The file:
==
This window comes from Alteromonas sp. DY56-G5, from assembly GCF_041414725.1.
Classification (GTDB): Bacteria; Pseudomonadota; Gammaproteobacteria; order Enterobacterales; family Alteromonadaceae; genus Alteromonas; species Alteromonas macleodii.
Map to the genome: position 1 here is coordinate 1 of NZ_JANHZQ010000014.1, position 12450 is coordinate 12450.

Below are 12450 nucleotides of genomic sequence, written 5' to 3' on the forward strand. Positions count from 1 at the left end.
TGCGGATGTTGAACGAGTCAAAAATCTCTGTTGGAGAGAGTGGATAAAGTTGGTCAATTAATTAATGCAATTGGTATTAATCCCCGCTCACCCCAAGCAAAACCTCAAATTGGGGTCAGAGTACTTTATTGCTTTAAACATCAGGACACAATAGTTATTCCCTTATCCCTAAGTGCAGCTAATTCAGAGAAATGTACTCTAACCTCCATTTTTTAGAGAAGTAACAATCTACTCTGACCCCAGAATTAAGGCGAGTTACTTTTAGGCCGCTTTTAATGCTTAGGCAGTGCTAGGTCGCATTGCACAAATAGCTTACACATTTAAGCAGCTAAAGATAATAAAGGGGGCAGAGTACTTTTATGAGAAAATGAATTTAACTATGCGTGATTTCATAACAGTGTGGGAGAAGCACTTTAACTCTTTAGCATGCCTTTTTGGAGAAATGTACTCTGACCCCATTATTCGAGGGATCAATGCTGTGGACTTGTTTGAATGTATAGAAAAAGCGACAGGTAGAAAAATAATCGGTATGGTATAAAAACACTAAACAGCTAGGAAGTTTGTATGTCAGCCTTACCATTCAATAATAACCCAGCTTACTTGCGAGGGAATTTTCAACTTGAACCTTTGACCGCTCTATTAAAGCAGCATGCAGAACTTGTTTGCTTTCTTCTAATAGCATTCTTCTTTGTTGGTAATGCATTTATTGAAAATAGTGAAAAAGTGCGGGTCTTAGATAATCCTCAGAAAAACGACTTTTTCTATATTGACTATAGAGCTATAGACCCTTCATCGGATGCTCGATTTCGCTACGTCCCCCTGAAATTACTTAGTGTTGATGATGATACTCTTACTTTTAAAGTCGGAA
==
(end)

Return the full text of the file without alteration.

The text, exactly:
This window comes from Alteromonas sp. DY56-G5, from assembly GCF_041414725.1.
Classification (GTDB): Bacteria; Pseudomonadota; Gammaproteobacteria; order Enterobacterales; family Alteromonadaceae; genus Alteromonas; species Alteromonas macleodii.
Map to the genome: position 1 here is coordinate 1 of NZ_JANHZQ010000014.1, position 12450 is coordinate 12450.

Below are 12450 nucleotides of genomic sequence, written 5' to 3' on the forward strand. Positions count from 1 at the left end.
TGCGGATGTTGAACGAGTCAAAAATCTCTGTTGGAGAGAGTGGATAAAGTTGGTCAATTAATTAATGCAATTGGTATTAATCCCCGCTCACCCCAAGCAAAACCTCAAATTGGGGTCAGAGTACTTTATTGCTTTAAACATCAGGACACAATAGTTATTCCCTTATCCCTAAGTGCAGCTAATTCAGAGAAATGTACTCTAACCTCCATTTTTTAGAGAAGTAACAATCTACTCTGACCCCAGAATTAAGGCGAGTTACTTTTAGGCCGCTTTTAATGCTTAGGCAGTGCTAGGTCGCATTGCACAAATAGCTTACACATTTAAGCAGCTAAAGATAATAAAGGGGGCAGAGTACTTTTATGAGAAAATGAATTTAACTATGCGTGATTTCATAACAGTGTGGGAGAAGCACTTTAACTCTTTAGCATGCCTTTTTGGAGAAATGTACTCTGACCCCATTATTCGAGGGATCAATGCTGTGGACTTGTTTGAATGTATAGAAAAAGCGACAGGTAGAAAAATAATCGGTATGGTATAAAAACACTAAACAGCTAGGAAGTTTGTATGTCAGCCTTACCATTCAATAATAACCCAGCTTACTTGCGAGGGAATTTTCAACTTGAACCTTTGACCGCTCTATTAAAGCAGCATGCAGAACTTGTTTGCTTTCTTCTAATAGCATTCTTCTTTGTTGGTAATGCATTTATTGAAAATAGTGAAAAAGTGCGGGTCTTAGATAATCCTCAGAAAAACGACTTTTTCTATATTGACTATAGAGCTATAGACCCTTCATCGGATGCTCGATTTCGCTACGTCCCCCTGAAATTACTTAGTGTTGATGATGATACTCTTACTTTTAAAGTCGGAA